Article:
Victims of miscarriages of justice have been

diagnosed with the most severe form of post

traumatic stress disorder, according to an

organisation that supports them.

 

The Miscarriages of Justice Organisation (MOJO) held a one-off benefit night at Seel Street’s Zanzibar in the hope of raising enough money and awareness to establish a specialised retreat.

 

The retreat  will look to support the victims of injustice when they find themselves in the daunting position of being reintroduced into society.

 

John McManus, MOJO benefit night project co-ordinator, said: “So far all of our clients have been diagnosed with the most severe form of post traumatic stress disorder.

 

“This is mainly due to being kept within the trauma area for years on end. Sudden release back into society compounds this trauma, leaving victims with a feeling of utter hopelessness.

 

“In a perverse way, we would be better leaving them in prison, as all of them within a short space of time of release, feel either suicidal or wish to return to prison.”

 

One of the ‘Birmingham Six’, Paddy Hill poured all of his efforts and considerable funds into setting up MOJO upon his release from prison in 1991 after 16 years behind bars. Hill was wrongfully convicted of the murder of 21 people in the 1974 Birmingham pub bombings and has always maintained his innocence.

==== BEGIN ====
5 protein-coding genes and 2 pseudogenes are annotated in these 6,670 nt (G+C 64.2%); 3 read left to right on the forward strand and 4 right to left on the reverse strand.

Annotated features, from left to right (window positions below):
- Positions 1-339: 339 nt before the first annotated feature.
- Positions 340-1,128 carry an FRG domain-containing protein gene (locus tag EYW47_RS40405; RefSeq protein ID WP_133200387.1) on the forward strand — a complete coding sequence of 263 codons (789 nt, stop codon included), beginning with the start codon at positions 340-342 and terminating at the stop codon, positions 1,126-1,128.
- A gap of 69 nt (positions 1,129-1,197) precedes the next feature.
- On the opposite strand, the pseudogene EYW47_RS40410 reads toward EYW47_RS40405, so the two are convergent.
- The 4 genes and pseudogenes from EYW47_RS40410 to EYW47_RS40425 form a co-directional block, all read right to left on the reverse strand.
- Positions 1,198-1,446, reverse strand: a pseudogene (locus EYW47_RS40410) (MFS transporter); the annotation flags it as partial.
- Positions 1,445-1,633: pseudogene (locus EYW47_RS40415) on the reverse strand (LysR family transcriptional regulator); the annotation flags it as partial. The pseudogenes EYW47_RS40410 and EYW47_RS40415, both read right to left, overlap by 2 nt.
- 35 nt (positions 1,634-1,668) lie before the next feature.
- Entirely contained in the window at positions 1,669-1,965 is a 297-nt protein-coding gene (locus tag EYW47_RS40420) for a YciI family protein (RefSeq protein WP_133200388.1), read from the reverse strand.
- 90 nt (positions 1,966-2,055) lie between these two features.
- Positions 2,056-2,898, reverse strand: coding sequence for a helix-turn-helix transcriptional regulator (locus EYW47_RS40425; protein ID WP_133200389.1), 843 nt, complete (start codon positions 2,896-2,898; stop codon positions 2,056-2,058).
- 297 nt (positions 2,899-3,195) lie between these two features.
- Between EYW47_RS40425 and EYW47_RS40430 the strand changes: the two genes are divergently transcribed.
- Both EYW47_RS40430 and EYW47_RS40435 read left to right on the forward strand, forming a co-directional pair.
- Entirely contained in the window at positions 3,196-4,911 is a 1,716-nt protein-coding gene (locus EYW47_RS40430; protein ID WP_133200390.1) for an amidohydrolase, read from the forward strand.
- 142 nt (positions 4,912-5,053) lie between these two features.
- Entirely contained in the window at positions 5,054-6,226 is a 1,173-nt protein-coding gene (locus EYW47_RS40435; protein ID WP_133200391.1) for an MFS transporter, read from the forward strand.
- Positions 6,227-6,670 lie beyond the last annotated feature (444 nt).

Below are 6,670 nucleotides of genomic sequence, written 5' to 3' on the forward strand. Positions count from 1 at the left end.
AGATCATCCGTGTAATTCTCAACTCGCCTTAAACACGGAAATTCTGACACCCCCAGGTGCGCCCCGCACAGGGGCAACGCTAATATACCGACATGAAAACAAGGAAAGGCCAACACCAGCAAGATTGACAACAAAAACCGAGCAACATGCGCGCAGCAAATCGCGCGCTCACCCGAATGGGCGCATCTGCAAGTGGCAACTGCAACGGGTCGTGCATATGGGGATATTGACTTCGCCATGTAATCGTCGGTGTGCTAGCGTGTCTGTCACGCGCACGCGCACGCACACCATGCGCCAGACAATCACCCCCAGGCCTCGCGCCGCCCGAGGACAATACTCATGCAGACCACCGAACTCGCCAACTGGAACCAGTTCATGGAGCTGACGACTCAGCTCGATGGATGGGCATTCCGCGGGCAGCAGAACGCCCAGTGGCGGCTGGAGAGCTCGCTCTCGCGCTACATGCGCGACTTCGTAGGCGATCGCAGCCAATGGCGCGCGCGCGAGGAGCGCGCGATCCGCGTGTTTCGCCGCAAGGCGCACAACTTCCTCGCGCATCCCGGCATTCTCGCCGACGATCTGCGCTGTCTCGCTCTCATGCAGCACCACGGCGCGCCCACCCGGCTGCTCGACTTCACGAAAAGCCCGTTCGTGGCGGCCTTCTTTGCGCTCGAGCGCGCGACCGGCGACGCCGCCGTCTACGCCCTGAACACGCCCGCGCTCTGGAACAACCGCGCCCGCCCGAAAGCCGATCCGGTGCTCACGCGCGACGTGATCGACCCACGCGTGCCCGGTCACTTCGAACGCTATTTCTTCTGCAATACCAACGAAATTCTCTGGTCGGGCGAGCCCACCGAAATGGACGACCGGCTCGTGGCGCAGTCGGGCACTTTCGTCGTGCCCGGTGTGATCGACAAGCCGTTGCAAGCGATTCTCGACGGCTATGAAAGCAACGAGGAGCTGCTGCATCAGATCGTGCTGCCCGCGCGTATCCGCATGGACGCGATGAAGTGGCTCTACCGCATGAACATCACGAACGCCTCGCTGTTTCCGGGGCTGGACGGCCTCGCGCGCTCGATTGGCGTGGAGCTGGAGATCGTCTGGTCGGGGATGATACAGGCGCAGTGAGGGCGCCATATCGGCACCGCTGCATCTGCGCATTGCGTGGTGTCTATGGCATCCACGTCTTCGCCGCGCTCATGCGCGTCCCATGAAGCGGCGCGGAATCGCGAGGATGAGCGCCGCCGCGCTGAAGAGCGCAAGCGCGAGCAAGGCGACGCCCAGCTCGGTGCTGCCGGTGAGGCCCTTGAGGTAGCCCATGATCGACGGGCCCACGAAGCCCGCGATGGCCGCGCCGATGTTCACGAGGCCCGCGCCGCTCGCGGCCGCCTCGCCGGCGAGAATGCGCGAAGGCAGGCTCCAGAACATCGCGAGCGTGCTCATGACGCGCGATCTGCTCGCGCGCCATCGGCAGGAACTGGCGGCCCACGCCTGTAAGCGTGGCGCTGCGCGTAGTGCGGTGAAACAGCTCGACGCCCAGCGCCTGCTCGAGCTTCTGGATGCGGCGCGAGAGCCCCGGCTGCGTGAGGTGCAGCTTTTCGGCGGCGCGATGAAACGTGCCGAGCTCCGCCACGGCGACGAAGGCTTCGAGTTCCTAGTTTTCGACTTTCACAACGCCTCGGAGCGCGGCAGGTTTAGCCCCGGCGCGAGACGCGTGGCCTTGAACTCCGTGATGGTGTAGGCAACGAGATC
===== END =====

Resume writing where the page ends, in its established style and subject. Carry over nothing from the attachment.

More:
He said: “Something needs to be done, in respect of the way that we’re thrown back out onto the street. It is a bigger injustice to us than the manner in which they drag us off the streets and frame us.”

 

One case which MOJO supports is the Shrewsbury picket in 1972, when 24 trade unionists were imprisoned following a national Building Workers' Union strike, including a young Ricky Tomlinson, better known now for playing the part of Jim Royle in the popular TV show, ‘The Royle Family’.

 

Paddy Hill spoke of his feelings about the Shrewsbury case: "This was very obviously a miscarriage of justice. It was a political trial. Information has come out about communications between the government and judges at the time. For that reason alone it should be deemed a miscarriage of justice."

 

Gerry Conlon, a member of the so-called 'Guildford Four' and wrongly imprisoned for 15 years, was also present at the MOJO benefit in Liverpool.

 

He said: “The judiciary have at their fingertips, the ability to try and help heal the scars. Our ordeal still continues. We’re not political, we’re humanitarian. We want to stop what happened to us, happening to anyone else.”

 

John McManus added: “We would like to thank everybody for coming along to this benefit gig. We want to raise awareness about a fundamental human right; that of freedom.”

 

Fighting to heal the pain of injustice

By Liz Hewitt

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